This is not logical at all. If God created all things then God could make a
Virgin pregnant, the sun stand still and a fish swallow Jonah. But it does
not follow as of logic that he did. We need to be sure that the style of
literature expects us to take it as a miracle. It does for Mary, not
necessarily for the sun and Jonah is not a historical book - or at least in
the Jewish canon. Remember that in biblical times there was no real concept
of science and a "miracle" is a particular act of God and has no reference
to breaking of scientific law - the usual and wrong definition of a
----- Original Message -----
From: "Guy Blanchet" <email@example.com>
Cc: "Ted Davis" <firstname.lastname@example.org>; <email@example.com>
Sent: Thursday, August 09, 2001 10:23 AM
Subject: Re: Was Copernicus. Sun stood still
It's a question of basic logic. You say you believe in most parts of the
Bible. Do you
believe the first lines saying : "In the beginning God created the heavens
and the earth." ?
If you believe that, then logically, can you doubt that that same God can
make the sun that
he created stand still? And likewise, can he create a large fish to carry a
man and release
him after three days?
Samuel.D.Olsen@rf.no a écrit:
> I can accept most of the reported miracles in the Old Testament as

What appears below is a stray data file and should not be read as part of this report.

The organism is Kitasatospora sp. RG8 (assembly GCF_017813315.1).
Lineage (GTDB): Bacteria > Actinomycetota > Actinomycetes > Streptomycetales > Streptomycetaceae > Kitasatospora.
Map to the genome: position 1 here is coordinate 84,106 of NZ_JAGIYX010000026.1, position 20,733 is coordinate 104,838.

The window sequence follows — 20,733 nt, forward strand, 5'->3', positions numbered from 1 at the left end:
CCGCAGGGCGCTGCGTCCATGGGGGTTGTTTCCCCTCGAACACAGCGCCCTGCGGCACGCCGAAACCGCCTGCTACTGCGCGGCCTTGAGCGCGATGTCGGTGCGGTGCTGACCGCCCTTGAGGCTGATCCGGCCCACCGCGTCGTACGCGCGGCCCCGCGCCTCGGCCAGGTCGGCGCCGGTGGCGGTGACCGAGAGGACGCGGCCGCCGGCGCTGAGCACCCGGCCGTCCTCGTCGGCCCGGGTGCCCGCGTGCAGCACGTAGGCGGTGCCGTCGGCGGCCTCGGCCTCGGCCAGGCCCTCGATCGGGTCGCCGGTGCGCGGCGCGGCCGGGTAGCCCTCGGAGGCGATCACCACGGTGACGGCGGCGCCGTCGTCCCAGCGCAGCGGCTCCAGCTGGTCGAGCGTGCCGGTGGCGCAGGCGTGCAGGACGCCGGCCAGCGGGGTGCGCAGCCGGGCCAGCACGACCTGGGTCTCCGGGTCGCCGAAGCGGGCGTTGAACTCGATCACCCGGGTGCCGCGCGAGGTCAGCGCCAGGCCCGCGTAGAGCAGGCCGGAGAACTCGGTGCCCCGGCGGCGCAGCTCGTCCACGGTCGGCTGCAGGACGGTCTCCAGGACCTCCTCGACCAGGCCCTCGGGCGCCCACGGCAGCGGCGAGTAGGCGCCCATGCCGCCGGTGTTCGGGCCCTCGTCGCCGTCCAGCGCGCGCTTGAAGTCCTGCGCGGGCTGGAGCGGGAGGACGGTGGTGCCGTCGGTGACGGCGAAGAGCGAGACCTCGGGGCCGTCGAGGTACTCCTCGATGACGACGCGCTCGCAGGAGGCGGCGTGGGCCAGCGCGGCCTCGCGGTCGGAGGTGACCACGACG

> authentic reports. However, this supposed account of the sun standing
> is a real problem to me. How do you explain this story and that of Jonah,
> Ted? I want to maintain the belief that the Bible is the inspired Word of
> God. But this accout seems beyond credibility to me.
> "Ted Davis"
> <firstname.lastname@example.org To: <email@example.com>
> du> cc:
> Sent by: Subject: Who was bothered
> 07.08.01 19:53
> Those bothered by the apparent contradiction between Copernicanism and the
> literal sense of several verses of the Bible (more than a dozen, but e.g.
> Joshua chapter 10 and Eccles 1:5) include Martin Luther (George will
> properly tell us that his comment was impersonal, off-the-cuff, and
> unofficial--but then so were a lot of the things Luther said), Cardinal
> Bellarmino, and Tycho Brahe. The list could be a lot longer, but these
> three illustrate the point well enough.
> Ted Davis
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